When Kristin was 12 years old, her primary care doctor took note of the fact that she was obese, and talked to her about healthy eating and exercise. Kristin tried several diets, which failed, and by the time she was 14, her weight shot up to more than 180 pounds.
She began restricting herself to 1,500 calories daily and ran 7 miles every day. In three years, Kristin lost more than 80 pounds, but also experienced dizziness and stopped getting her period. Her mother worried she had developed an eating disorder, and on several occasions, brought her daughter to her primary care doctor, who assured her Kristin's body mass index -- a measure of weight relative to height -- was "appropriate."
By the time Kristin had an eating disorder assessment, she had significant fear of weight gain, restrictive eating, binging, persistent back pain and had experienced multiple stress fractures.
Kristin's is one of two cases described in a new Pediatrics paper, published Monday, that says overweight and obese children and teens who lose weight are at significant risk for developing eating disorders, but their symptoms are often overlooked. It raises questions about the formal criteria used for diagnosing eating disorders, and suggests there may be a significant blind-spot among the doctors who treat children and teens.
"These case studies really represent a phenomenon we're seeing in our clinic more and more," study author Leslie Sim, an eating disorders expert with the Mayo Clinic Children's Center, told HuffPost. "Thirty-five percent of kids who are coming in with anorexia nervosa -- with restricted eating and significant weight loss -- started out in the 'obese' or 'overweight' weight range. And it takes them about a year longer to be identified."
Public health efforts have drawn national attention to the harms associated with childhood obesity, among them; overweight children are more likely to have high blood pressure and cholesterol; are at greater risk of Type 2 diabetes and asthma; and are more likely to be obese as adults. Recent Centers for Disease Control and Prevention estimates found that among preschool-age children, obesity rates are dropping, but in the United States, roughly one-third of children and teens are obese or overweight.
Pediatric eating disorders have not received the same level of public health focus, but they also affect a significant number of children -- at least 6 percent of youth have an eating disorder, according to figures cited in the study. Additionally, more than half of high school girls and 30 percent of high school boys have engaged in disordered eating behaviors, like fasting or taking diet pills, to lose weight.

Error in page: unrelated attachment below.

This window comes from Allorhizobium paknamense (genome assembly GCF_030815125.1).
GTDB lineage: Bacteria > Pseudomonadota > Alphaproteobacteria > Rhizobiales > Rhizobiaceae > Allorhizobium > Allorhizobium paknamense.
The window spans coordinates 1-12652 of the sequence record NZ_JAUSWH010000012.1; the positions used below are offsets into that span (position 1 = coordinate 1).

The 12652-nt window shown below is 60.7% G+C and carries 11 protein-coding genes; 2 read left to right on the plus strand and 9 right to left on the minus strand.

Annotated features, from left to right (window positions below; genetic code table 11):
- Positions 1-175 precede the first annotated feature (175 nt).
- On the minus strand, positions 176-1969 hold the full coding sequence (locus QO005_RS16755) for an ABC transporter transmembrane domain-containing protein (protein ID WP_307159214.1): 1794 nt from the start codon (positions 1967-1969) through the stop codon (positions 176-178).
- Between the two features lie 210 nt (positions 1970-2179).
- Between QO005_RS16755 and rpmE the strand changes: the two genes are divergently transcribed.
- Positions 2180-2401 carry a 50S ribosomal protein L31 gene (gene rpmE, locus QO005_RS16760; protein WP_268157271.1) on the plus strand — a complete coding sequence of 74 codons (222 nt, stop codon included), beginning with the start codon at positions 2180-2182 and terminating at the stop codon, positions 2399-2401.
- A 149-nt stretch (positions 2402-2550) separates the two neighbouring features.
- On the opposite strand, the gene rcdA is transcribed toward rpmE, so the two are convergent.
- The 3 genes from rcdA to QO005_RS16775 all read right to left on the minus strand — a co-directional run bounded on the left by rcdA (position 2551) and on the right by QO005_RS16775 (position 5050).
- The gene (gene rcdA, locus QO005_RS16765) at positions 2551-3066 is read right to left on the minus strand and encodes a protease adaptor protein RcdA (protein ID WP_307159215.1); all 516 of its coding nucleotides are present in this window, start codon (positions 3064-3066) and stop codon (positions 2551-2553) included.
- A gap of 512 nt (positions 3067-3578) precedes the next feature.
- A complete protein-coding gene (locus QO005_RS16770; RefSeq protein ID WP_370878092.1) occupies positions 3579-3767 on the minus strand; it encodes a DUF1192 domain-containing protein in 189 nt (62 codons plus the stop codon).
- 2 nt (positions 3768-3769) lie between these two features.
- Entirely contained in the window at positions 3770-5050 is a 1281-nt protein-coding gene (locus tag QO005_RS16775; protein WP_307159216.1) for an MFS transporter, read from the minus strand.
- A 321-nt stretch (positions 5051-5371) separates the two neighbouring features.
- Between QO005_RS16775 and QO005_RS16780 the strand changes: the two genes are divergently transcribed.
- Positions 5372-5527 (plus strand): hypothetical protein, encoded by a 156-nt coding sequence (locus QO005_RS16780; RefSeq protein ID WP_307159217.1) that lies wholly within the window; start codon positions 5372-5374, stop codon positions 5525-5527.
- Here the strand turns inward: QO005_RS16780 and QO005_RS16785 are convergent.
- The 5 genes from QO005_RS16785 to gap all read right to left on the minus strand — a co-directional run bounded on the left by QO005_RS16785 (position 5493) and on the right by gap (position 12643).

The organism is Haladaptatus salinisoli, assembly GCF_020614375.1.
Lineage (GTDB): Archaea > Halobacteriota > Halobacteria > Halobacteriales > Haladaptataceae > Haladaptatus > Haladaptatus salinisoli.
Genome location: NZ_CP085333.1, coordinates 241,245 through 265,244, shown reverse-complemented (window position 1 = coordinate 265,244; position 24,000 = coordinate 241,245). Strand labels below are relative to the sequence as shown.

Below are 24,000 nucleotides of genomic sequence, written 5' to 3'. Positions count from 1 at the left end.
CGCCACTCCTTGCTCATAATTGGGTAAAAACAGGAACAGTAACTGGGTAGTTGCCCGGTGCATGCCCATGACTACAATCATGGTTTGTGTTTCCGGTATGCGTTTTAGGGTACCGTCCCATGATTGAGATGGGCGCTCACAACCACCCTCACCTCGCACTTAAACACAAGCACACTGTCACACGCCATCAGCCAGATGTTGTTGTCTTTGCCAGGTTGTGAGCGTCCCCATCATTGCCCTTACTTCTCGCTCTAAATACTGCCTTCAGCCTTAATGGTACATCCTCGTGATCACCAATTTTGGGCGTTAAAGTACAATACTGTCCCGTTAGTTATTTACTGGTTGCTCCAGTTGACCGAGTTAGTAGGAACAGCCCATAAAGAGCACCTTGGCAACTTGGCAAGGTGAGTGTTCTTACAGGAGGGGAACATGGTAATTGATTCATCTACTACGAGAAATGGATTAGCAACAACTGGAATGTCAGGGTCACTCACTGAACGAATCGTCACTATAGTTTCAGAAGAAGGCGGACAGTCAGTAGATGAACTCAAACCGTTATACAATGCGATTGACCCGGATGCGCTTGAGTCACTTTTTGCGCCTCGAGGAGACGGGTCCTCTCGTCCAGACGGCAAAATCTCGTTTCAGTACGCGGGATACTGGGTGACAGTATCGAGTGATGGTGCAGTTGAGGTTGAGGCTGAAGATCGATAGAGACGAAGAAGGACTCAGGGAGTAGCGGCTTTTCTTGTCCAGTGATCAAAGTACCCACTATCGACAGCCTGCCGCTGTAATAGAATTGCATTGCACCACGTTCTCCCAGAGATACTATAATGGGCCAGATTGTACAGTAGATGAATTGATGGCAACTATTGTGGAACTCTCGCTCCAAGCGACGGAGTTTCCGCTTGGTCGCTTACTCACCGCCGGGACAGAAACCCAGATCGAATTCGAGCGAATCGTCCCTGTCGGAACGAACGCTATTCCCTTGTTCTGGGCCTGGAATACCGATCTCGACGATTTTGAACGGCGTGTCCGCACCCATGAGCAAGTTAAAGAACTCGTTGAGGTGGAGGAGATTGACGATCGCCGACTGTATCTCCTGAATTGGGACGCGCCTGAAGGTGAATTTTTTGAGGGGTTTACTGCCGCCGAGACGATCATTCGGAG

"We know that if a child is obese, or large, or having any weight challenges that they may end up getting teased, picked on, discriminated against -- the list is long. They're vulnerable, by nature of that, and they may try and diet and possibly engage in unhealthy behaviors," said Lynn Grefe, president and CEO of the National Eating Disorders Association.
She said she was "not the least bit surprised" by the conclusions reached in the new study.
The second case in the study focused on Daniel, who was overweight growing up and who, at age 14, started limiting himself to no more than 600 calories per day while running cross country. Daniel had difficulty concentrating and was irritable; he withdrew socially and experienced physical symptoms that are hallmarks of anorexia, such as cold intolerance and fatigue.
Yet despite those red flags, and the fact that he had lost more than half his body weight, a medical evaluation concluded there was no evidence suggestive of an eating disorder. In the 13 medical encounters that took place while Daniel was losing weight, there was no documented discussion of how or why he shed the pounds.
"The question we have is, when should physicians get concerned? How much weight loss is too much? Where do you say 'stop?'" Sim said, arguing that some doctors rely too heavily on where children fall on healthy weight charts, when they should instead take a more comprehensive look at their weight history, asking them how or why they have shed pounds.
And parents also have a role to play in that, she said.
"If they're [losing weight] by eating 200 calories a day, or vomiting, or skipping meals, that weight loss is not healthy," she said. "We need to be asking 'What are you doing? How did you lose this weight?'"
Correction: An earlier version of this story misspelled Sim's last name.
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